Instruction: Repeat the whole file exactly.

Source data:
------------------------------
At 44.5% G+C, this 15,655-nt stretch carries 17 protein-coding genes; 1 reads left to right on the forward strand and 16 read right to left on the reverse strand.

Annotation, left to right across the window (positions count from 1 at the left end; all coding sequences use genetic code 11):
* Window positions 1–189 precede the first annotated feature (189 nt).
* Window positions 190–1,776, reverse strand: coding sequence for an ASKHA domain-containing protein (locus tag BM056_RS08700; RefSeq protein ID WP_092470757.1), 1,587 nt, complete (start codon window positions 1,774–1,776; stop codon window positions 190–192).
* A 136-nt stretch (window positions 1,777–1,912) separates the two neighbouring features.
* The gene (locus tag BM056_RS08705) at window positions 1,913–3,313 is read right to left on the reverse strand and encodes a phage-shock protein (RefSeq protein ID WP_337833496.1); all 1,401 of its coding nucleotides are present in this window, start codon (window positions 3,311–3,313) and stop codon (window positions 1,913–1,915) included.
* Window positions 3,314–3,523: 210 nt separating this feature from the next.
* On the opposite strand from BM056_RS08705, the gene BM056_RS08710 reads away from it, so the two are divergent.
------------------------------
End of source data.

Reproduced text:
At 44.5% G+C, this 15,655-nt stretch carries 17 protein-coding genes; 1 reads left to right on the forward strand and 16 read right to left on the reverse strand.

Annotation, left to right across the window (positions count from 1 at the left end; all coding sequences use genetic code 11):
* Window positions 1–189 precede the first annotated feature (189 nt).
* Window positions 190–1,776, reverse strand: coding sequence for an ASKHA domain-containing protein (locus tag BM056_RS08700; RefSeq protein ID WP_092470757.1), 1,587 nt, complete (start codon window positions 1,774–1,776; stop codon window positions 190–192).
* A 136-nt stretch (window positions 1,777–1,912) separates the two neighbouring features.
* The gene (locus tag BM056_RS08705) at window positions 1,913–3,313 is read right to left on the reverse strand and encodes a phage-shock protein (RefSeq protein ID WP_337833496.1); all 1,401 of its coding nucleotides are present in this window, start codon (window positions 3,311–3,313) and stop codon (window positions 1,913–1,915) included.
* Window positions 3,314–3,523: 210 nt separating this feature from the next.
* On the opposite strand from BM056_RS08705, the gene BM056_RS08710 reads away from it, so the two are divergent.